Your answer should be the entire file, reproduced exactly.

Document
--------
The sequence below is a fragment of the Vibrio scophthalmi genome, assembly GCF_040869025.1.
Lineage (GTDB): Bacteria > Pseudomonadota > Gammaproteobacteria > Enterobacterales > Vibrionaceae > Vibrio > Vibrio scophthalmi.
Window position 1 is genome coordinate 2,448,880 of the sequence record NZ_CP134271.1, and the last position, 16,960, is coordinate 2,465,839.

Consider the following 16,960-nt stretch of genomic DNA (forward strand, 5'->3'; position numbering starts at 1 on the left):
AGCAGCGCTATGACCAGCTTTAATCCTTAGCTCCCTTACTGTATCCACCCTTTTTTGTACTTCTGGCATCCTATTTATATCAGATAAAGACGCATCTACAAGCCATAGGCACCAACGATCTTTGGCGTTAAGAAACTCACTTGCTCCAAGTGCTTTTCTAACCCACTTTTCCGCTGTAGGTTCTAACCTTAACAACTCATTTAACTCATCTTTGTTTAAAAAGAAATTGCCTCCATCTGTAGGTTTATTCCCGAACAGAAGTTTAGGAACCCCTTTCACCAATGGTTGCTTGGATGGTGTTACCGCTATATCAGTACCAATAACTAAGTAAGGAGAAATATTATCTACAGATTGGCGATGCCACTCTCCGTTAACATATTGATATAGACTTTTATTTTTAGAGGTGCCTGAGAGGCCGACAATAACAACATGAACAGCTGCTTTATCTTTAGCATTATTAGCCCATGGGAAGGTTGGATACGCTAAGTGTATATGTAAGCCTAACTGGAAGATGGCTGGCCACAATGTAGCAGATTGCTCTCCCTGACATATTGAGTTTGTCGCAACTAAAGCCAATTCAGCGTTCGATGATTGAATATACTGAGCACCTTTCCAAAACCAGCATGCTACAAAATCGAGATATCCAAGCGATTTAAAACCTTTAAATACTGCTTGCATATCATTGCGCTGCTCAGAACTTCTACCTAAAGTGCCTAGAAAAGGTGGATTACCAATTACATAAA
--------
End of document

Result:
The sequence below is a fragment of the Vibrio scophthalmi genome, assembly GCF_040869025.1.
Lineage (GTDB): Bacteria > Pseudomonadota > Gammaproteobacteria > Enterobacterales > Vibrionaceae > Vibrio > Vibrio scophthalmi.
Window position 1 is genome coordinate 2,448,880 of the sequence record NZ_CP134271.1, and the last position, 16,960, is coordinate 2,465,839.

Consider the following 16,960-nt stretch of genomic DNA (forward strand, 5'->3'; position numbering starts at 1 on the left):
AGCAGCGCTATGACCAGCTTTAATCCTTAGCTCCCTTACTGTATCCACCCTTTTTTGTACTTCTGGCATCCTATTTATATCAGATAAAGACGCATCTACAAGCCATAGGCACCAACGATCTTTGGCGTTAAGAAACTCACTTGCTCCAAGTGCTTTTCTAACCCACTTTTCCGCTGTAGGTTCTAACCTTAACAACTCATTTAACTCATCTTTGTTTAAAAAGAAATTGCCTCCATCTGTAGGTTTATTCCCGAACAGAAGTTTAGGAACCCCTTTCACCAATGGTTGCTTGGATGGTGTTACCGCTATATCAGTACCAATAACTAAGTAAGGAGAAATATTATCTACAGATTGGCGATGCCACTCTCCGTTAACATATTGATATAGACTTTTATTTTTAGAGGTGCCTGAGAGGCCGACAATAACAACATGAACAGCTGCTTTATCTTTAGCATTATTAGCCCATGGGAAGGTTGGATACGCTAAGTGTATATGTAAGCCTAACTGGAAGATGGCTGGCCACAATGTAGCAGATTGCTCTCCCTGACATATTGAGTTTGTCGCAACTAAAGCCAATTCAGCGTTCGATGATTGAATATACTGAGCACCTTTCCAAAACCAGCATGCTACAAAATCGAGATATCCAAGCGATTTAAAACCTTTAAATACTGCTTGCATATCATTGCGCTGCTCAGAACTTCTACCTAAAGTGCCTAGAAAAGGTGGATTACCAATTACATAAA